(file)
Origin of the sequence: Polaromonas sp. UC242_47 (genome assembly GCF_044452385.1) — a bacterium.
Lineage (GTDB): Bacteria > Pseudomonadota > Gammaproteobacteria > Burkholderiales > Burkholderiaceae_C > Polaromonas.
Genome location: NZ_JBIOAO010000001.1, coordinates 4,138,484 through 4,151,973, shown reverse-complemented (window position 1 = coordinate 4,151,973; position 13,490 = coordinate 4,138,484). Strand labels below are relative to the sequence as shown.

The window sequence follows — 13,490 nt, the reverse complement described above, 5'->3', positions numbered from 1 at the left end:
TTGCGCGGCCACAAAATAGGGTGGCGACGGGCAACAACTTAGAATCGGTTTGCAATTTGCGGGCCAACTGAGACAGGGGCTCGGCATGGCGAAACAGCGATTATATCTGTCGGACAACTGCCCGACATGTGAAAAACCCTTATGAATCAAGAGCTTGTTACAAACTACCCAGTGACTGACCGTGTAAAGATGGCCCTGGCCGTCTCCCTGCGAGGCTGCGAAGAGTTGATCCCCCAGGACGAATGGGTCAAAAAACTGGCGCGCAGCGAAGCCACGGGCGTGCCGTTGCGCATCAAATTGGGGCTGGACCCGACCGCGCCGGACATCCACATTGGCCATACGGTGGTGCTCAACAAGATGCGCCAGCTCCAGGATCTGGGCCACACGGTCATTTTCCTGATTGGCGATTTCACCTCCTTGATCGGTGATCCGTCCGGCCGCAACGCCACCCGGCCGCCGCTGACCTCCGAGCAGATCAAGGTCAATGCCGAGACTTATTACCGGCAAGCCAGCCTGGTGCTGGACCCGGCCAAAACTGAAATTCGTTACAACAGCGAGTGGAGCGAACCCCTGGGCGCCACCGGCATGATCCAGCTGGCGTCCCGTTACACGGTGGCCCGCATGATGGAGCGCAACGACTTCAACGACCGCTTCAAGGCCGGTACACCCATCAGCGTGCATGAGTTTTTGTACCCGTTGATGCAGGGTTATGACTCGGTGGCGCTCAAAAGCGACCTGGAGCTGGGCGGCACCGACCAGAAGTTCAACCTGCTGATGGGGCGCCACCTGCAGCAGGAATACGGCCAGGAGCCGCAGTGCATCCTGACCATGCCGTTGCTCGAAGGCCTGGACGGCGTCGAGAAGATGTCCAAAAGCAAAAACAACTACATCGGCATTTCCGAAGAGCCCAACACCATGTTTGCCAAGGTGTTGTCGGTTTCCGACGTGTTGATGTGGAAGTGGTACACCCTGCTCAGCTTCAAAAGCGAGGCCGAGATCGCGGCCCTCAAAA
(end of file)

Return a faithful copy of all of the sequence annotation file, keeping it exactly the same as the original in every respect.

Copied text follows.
Origin of the sequence: Polaromonas sp. UC242_47 (genome assembly GCF_044452385.1) — a bacterium.
Lineage (GTDB): Bacteria > Pseudomonadota > Gammaproteobacteria > Burkholderiales > Burkholderiaceae_C > Polaromonas.
Genome location: NZ_JBIOAO010000001.1, coordinates 4,138,484 through 4,151,973, shown reverse-complemented (window position 1 = coordinate 4,151,973; position 13,490 = coordinate 4,138,484). Strand labels below are relative to the sequence as shown.

The window sequence follows — 13,490 nt, the reverse complement described above, 5'->3', positions numbered from 1 at the left end:
TTGCGCGGCCACAAAATAGGGTGGCGACGGGCAACAACTTAGAATCGGTTTGCAATTTGCGGGCCAACTGAGACAGGGGCTCGGCATGGCGAAACAGCGATTATATCTGTCGGACAACTGCCCGACATGTGAAAAACCCTTATGAATCAAGAGCTTGTTACAAACTACCCAGTGACTGACCGTGTAAAGATGGCCCTGGCCGTCTCCCTGCGAGGCTGCGAAGAGTTGATCCCCCAGGACGAATGGGTCAAAAAACTGGCGCGCAGCGAAGCCACGGGCGTGCCGTTGCGCATCAAATTGGGGCTGGACCCGACCGCGCCGGACATCCACATTGGCCATACGGTGGTGCTCAACAAGATGCGCCAGCTCCAGGATCTGGGCCACACGGTCATTTTCCTGATTGGCGATTTCACCTCCTTGATCGGTGATCCGTCCGGCCGCAACGCCACCCGGCCGCCGCTGACCTCCGAGCAGATCAAGGTCAATGCCGAGACTTATTACCGGCAAGCCAGCCTGGTGCTGGACCCGGCCAAAACTGAAATTCGTTACAACAGCGAGTGGAGCGAACCCCTGGGCGCCACCGGCATGATCCAGCTGGCGTCCCGTTACACGGTGGCCCGCATGATGGAGCGCAACGACTTCAACGACCGCTTCAAGGCCGGTACACCCATCAGCGTGCATGAGTTTTTGTACCCGTTGATGCAGGGTTATGACTCGGTGGCGCTCAAAAGCGACCTGGAGCTGGGCGGCACCGACCAGAAGTTCAACCTGCTGATGGGGCGCCACCTGCAGCAGGAATACGGCCAGGAGCCGCAGTGCATCCTGACCATGCCGTTGCTCGAAGGCCTGGACGGCGTCGAGAAGATGTCCAAAAGCAAAAACAACTACATCGGCATTTCCGAAGAGCCCAACACCATGTTTGCCAAGGTGTTGTCGGTTTCCGACGTGTTGATGTGGAAGTGGTACACCCTGCTCAGCTTCAAAAGCGAGGCCGAGATCGCGGCCCTCAAAA